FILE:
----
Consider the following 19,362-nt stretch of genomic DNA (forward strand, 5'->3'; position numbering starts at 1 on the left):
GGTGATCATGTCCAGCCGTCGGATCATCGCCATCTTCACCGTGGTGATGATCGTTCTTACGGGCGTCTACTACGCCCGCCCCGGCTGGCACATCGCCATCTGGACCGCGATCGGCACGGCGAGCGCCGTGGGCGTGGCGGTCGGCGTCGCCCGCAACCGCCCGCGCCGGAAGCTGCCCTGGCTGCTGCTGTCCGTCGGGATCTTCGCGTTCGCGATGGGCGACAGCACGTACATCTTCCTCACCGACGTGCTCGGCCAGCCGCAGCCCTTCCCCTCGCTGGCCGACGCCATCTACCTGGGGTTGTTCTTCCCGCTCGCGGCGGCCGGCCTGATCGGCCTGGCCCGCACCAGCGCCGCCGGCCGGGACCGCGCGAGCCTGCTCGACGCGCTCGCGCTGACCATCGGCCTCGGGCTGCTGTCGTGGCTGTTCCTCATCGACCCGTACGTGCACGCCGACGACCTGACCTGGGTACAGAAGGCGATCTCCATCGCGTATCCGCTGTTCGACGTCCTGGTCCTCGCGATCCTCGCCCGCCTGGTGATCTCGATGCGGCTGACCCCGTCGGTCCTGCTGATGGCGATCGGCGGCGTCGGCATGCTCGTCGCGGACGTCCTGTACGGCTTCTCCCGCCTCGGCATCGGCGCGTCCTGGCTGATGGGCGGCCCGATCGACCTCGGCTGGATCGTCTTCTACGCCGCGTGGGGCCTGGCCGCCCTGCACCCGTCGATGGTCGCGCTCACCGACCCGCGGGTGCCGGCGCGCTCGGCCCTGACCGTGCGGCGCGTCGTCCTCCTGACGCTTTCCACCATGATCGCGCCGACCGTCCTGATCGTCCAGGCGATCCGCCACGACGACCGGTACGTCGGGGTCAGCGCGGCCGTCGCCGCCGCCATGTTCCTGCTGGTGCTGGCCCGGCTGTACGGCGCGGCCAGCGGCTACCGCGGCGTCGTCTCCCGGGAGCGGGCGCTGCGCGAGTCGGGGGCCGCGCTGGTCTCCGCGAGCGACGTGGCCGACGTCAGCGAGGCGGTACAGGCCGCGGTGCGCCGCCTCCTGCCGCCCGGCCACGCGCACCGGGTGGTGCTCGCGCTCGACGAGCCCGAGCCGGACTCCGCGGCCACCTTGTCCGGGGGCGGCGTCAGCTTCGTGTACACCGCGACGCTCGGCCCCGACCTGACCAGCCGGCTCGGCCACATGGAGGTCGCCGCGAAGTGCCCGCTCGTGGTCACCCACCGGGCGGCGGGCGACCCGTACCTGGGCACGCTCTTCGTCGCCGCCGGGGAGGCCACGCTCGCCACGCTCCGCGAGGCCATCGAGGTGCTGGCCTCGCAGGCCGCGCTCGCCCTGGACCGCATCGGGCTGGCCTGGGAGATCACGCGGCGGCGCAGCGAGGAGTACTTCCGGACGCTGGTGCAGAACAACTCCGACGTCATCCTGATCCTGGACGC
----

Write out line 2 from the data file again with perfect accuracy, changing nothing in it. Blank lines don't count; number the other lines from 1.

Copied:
GGTGATCATGTCCAGCCGTCGGATCATCGCCATCTTCACCGTGGTGATGATCGTTCTTACGGGCGTCTACTACGCCCGCCCCGGCTGGCACATCGCCATCTGGACCGCGATCGGCACGGCGAGCGCCGTGGGCGTGGCGGTCGGCGTCGCCCGCAACCGCCCGCGCCGGAAGCTGCCCTGGCTGCTGCTGTCCGTCGGGATCTTCGCGTTCGCGATGGGCGACAGCACGTACATCTTCCTCACCGACGTGCTCGGCCAGCCGCAGCCCTTCCCCTCGCTGGCCGACGCCATCTACCTGGGGTTGTTCTTCCCGCTCGCGGCGGCCGGCCTGATCGGCCTGGCCCGCACCAGCGCCGCCGGCCGGGACCGCGCGAGCCTGCTCGACGCGCTCGCGCTGACCATCGGCCTCGGGCTGCTGTCGTGGCTGTTCCTCATCGACCCGTACGTGCACGCCGACGACCTGACCTGGGTACAGAAGGCGATCTCCATCGCGTATCCGCTGTTCGACGTCCTGGTCCTCGCGATCCTCGCCCGCCTGGTGATCTCGATGCGGCTGACCCCGTCGGTCCTGCTGATGGCGATCGGCGGCGTCGGCATGCTCGTCGCGGACGTCCTGTACGGCTTCTCCCGCCTCGGCATCGGCGCGTCCTGGCTGATGGGCGGCCCGATCGACCTCGGCTGGATCGTCTTCTACGCCGCGTGGGGCCTGGCCGCCCTGCACCCGTCGATGGTCGCGCTCACCGACCCGCGGGTGCCGGCGCGCTCGGCCCTGACCGTGCGGCGCGTCGTCCTCCTGACGCTTTCCACCATGATCGCGCCGACCGTCCTGATCGTCCAGGCGATCCGCCACGACGACCGGTACGTCGGGGTCAGCGCGGCCGTCGCCGCCGCCATGTTCCTGCTGGTGCTGGCCCGGCTGTACGGCGCGGCCAGCGGCTACCGCGGCGTCGTCTCCCGGGAGCGGGCGCTGCGCGAGTCGGGGGCCGCGCTGGTCTCCGCGAGCGACGTGGCCGACGTCAGCGAGGCGGTACAGGCCGCGGTGCGCCGCCTCCTGCCGCCCGGCCACGCGCACCGGGTGGTGCTCGCGCTCGACGAGCCCGAGCCGGACTCCGCGGCCACCTTGTCCGGGGGCGGCGTCAGCTTCGTGTACACCGCGACGCTCGGCCCCGACCTGACCAGCCGGCTCGGCCACATGGAGGTCGCCGCGAAGTGCCCGCTCGTGGTCACCCACCGGGCGGCGGGCGACCCGTACCTGGGCACGCTCTTCGTCGCCGCCGGGGAGGCCACGCTCGCCACGCTCCGCGAGGCCATCGAGGTGCTGGCCTCGCAGGCCGCGCTCGCCCTGGACCGCATCGGGCTGGCCTGGGAGATCACGCGGCGGCGCAGCGAGGAGTACTTCCGGACGCTGGTGCAGAACAACTCCGACGTCATCCTGATCCTGGACGC